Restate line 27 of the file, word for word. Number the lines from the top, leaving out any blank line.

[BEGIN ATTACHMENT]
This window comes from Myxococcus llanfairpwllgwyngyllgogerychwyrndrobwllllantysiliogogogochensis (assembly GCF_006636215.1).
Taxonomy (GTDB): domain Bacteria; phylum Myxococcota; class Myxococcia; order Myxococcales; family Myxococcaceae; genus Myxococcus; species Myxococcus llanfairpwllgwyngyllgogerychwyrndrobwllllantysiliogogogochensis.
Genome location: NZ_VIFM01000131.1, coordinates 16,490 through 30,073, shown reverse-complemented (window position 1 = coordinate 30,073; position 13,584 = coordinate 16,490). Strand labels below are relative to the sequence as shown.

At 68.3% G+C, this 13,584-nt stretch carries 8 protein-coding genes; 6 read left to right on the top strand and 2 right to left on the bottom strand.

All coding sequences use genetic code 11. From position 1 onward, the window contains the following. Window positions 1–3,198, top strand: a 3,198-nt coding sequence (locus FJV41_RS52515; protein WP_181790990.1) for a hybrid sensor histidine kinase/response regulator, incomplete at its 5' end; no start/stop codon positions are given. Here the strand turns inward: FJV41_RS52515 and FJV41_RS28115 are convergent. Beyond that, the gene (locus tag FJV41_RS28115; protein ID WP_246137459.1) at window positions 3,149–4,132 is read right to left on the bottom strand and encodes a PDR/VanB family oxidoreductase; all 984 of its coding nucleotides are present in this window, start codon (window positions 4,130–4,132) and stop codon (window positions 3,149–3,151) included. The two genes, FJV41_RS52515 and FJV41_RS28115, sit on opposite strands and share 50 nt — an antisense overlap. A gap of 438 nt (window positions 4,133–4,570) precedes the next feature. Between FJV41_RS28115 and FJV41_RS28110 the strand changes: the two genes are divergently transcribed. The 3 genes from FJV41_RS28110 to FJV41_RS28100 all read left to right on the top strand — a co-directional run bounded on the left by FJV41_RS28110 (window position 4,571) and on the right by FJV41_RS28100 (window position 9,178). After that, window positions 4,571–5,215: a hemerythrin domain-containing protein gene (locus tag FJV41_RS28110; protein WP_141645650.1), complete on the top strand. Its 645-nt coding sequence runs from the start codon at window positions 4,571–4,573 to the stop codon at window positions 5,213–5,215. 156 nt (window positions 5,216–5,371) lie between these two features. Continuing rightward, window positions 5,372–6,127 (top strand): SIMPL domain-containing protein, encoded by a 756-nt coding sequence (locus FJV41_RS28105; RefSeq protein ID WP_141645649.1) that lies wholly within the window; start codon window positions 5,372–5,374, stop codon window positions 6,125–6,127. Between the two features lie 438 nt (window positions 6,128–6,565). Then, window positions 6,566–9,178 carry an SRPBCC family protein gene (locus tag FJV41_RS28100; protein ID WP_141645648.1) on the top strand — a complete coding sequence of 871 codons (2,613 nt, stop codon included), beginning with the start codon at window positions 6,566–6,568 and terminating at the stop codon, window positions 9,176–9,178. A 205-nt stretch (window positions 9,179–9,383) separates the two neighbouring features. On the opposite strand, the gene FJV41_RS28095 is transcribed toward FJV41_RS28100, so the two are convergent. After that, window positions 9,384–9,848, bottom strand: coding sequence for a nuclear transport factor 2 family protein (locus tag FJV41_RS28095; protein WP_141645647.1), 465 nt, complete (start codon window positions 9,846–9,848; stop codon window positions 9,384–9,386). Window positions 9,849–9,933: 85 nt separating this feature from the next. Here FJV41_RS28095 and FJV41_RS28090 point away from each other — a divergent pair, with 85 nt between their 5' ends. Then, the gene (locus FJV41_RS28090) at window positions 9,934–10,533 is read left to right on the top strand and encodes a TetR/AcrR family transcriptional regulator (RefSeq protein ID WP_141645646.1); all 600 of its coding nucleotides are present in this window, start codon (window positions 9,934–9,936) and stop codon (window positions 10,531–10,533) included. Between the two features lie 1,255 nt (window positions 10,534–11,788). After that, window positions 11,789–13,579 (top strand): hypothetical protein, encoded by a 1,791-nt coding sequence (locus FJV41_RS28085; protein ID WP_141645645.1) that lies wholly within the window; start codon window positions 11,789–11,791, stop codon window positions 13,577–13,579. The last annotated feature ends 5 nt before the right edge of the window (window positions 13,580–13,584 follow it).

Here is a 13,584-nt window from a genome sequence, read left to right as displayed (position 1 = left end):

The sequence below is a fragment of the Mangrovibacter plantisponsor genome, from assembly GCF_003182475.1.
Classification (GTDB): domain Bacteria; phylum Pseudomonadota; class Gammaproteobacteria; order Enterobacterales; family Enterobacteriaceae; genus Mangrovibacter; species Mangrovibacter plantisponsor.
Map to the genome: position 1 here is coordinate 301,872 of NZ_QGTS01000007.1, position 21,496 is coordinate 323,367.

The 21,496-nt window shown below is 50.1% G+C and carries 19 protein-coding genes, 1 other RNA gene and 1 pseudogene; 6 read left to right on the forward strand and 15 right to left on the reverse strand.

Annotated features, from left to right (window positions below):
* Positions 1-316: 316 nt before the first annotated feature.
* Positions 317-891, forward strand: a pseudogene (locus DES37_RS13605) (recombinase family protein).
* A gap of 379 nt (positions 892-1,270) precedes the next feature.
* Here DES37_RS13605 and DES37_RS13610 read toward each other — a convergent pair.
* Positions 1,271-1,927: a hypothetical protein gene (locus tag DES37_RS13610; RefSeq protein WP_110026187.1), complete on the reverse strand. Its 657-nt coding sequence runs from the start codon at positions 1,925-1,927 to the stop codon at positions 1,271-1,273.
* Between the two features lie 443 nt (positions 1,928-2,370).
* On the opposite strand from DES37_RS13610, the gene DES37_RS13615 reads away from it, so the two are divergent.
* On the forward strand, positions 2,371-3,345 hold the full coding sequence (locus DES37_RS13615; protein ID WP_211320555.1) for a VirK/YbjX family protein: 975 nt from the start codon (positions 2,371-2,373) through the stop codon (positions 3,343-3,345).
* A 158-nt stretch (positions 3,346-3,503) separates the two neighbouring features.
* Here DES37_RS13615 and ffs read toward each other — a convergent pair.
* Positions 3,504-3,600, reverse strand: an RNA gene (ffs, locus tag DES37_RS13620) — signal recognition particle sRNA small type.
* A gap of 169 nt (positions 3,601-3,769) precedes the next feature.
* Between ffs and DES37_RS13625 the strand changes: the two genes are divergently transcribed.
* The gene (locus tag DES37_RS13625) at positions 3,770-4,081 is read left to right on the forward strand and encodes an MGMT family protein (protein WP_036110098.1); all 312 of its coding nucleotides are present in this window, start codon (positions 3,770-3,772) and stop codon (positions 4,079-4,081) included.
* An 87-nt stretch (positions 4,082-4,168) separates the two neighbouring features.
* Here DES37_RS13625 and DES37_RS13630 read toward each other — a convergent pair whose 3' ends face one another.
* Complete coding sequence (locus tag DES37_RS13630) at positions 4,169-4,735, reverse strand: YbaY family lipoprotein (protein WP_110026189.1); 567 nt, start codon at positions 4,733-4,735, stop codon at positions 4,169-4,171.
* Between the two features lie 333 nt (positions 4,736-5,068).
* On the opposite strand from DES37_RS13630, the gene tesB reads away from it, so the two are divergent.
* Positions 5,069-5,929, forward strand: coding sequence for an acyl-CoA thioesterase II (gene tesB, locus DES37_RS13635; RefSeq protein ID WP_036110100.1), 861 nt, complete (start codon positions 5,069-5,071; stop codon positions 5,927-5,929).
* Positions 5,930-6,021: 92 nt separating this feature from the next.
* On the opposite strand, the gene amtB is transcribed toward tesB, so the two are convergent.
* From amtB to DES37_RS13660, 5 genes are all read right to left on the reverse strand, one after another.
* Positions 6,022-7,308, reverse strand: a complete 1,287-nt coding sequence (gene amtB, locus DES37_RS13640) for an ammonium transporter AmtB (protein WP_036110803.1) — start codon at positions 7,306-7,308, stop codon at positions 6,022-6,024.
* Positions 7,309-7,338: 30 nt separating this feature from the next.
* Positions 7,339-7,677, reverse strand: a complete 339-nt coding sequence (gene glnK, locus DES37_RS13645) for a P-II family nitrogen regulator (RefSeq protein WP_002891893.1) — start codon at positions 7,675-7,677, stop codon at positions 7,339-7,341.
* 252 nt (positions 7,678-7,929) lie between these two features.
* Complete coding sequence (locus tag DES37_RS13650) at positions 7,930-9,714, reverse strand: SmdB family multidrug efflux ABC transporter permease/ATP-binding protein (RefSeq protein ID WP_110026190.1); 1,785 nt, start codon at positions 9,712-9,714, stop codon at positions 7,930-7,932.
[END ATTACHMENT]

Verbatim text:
* Here DES37_RS13625 and DES37_RS13630 read toward each other — a convergent pair whose 3' ends face one another.